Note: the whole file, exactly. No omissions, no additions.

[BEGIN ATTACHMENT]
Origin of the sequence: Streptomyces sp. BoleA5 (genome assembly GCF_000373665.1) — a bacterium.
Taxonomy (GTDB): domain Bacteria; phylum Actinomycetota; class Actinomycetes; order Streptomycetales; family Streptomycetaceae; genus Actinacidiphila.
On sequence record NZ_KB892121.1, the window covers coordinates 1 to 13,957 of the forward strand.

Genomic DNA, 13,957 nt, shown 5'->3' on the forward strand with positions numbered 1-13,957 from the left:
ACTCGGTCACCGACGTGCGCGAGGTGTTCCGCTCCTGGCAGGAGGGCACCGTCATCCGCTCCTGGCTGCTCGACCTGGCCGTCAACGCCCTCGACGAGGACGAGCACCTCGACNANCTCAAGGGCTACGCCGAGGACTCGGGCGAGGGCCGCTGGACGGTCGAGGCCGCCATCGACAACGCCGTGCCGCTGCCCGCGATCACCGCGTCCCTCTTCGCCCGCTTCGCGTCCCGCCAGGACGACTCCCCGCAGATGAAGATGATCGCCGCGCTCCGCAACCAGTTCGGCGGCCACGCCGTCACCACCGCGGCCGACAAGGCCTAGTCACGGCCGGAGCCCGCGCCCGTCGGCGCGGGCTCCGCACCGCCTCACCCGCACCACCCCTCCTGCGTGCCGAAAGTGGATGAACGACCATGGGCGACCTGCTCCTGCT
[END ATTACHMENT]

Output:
Origin of the sequence: Streptomyces sp. BoleA5 (genome assembly GCF_000373665.1) — a bacterium.
Taxonomy (GTDB): domain Bacteria; phylum Actinomycetota; class Actinomycetes; order Streptomycetales; family Streptomycetaceae; genus Actinacidiphila.
On sequence record NZ_KB892121.1, the window covers coordinates 1 to 13,957 of the forward strand.

Genomic DNA, 13,957 nt, shown 5'->3' on the forward strand with positions numbered 1-13,957 from the left:
ACTCGGTCACCGACGTGCGCGAGGTGTTCCGCTCCTGGCAGGAGGGCACCGTCATCCGCTCCTGGCTGCTCGACCTGGCCGTCAACGCCCTCGACGAGGACGAGCACCTCGACNANCTCAAGGGCTACGCCGAGGACTCGGGCGAGGGCCGCTGGACGGTCGAGGCCGCCATCGACAACGCCGTGCCGCTGCCCGCGATCACCGCGTCCCTCTTCGCCCGCTTCGCGTCCCGCCAGGACGACTCCCCGCAGATGAAGATGATCGCCGCGCTCCGCAACCAGTTCGGCGGCCACGCCGTCACCACCGCGGCCGACAAGGCCTAGTCACGGCCGGAGCCCGCGCCCGTCGGCGCGGGCTCCGCACCGCCTCACCCGCACCACCCCTCCTGCGTGCCGAAAGTGGATGAACGACCATGGGCGACCTGCTCCTGCT